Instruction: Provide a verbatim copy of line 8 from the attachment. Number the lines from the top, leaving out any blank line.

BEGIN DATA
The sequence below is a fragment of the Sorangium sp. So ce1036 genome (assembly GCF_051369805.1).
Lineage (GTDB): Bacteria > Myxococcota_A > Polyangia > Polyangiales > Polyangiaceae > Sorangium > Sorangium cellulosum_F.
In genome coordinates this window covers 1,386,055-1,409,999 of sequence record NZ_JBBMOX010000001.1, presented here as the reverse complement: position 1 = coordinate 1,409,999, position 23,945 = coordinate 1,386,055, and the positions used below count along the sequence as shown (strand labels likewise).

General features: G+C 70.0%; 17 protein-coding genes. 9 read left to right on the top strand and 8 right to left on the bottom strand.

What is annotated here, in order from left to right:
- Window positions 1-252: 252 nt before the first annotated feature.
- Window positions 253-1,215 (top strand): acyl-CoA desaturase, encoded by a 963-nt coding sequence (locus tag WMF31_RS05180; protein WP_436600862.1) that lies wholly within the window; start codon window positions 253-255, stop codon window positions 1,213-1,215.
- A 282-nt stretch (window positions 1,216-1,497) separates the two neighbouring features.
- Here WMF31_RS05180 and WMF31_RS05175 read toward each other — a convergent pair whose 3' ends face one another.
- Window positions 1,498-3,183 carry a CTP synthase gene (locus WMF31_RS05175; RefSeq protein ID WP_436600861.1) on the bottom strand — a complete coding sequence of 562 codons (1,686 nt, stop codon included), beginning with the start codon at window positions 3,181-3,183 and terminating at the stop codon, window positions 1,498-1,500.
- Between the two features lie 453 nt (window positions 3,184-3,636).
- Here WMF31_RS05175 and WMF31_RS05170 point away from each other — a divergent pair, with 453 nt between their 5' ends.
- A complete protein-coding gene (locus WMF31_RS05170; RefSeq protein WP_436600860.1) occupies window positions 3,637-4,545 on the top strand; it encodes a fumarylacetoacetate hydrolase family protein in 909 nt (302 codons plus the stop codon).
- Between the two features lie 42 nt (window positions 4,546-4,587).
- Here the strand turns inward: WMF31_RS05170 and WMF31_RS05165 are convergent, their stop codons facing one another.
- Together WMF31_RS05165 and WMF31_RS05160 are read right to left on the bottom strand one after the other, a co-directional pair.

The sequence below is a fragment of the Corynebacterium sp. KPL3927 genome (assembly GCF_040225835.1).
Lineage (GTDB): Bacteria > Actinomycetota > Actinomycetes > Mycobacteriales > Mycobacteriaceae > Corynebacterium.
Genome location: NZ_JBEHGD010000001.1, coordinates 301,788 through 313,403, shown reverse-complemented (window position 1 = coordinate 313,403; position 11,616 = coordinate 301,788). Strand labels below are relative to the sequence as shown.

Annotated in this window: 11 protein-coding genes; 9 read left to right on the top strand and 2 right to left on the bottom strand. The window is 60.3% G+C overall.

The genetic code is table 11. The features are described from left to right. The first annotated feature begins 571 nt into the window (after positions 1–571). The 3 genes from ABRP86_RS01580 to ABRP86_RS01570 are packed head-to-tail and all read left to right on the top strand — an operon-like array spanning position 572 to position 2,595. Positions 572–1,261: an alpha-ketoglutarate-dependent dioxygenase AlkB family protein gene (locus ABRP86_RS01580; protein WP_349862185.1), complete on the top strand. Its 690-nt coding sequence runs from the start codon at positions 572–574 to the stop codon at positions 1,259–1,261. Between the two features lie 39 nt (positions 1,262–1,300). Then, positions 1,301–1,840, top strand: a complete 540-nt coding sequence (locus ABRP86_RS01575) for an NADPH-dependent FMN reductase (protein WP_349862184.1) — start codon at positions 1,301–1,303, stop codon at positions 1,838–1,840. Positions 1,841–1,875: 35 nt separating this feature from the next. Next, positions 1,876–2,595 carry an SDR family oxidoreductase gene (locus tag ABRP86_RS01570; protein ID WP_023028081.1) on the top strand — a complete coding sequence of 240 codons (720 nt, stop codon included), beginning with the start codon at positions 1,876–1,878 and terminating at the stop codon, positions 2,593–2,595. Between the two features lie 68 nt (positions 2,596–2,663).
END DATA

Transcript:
- A 282-nt stretch (window positions 1,216-1,497) separates the two neighbouring features.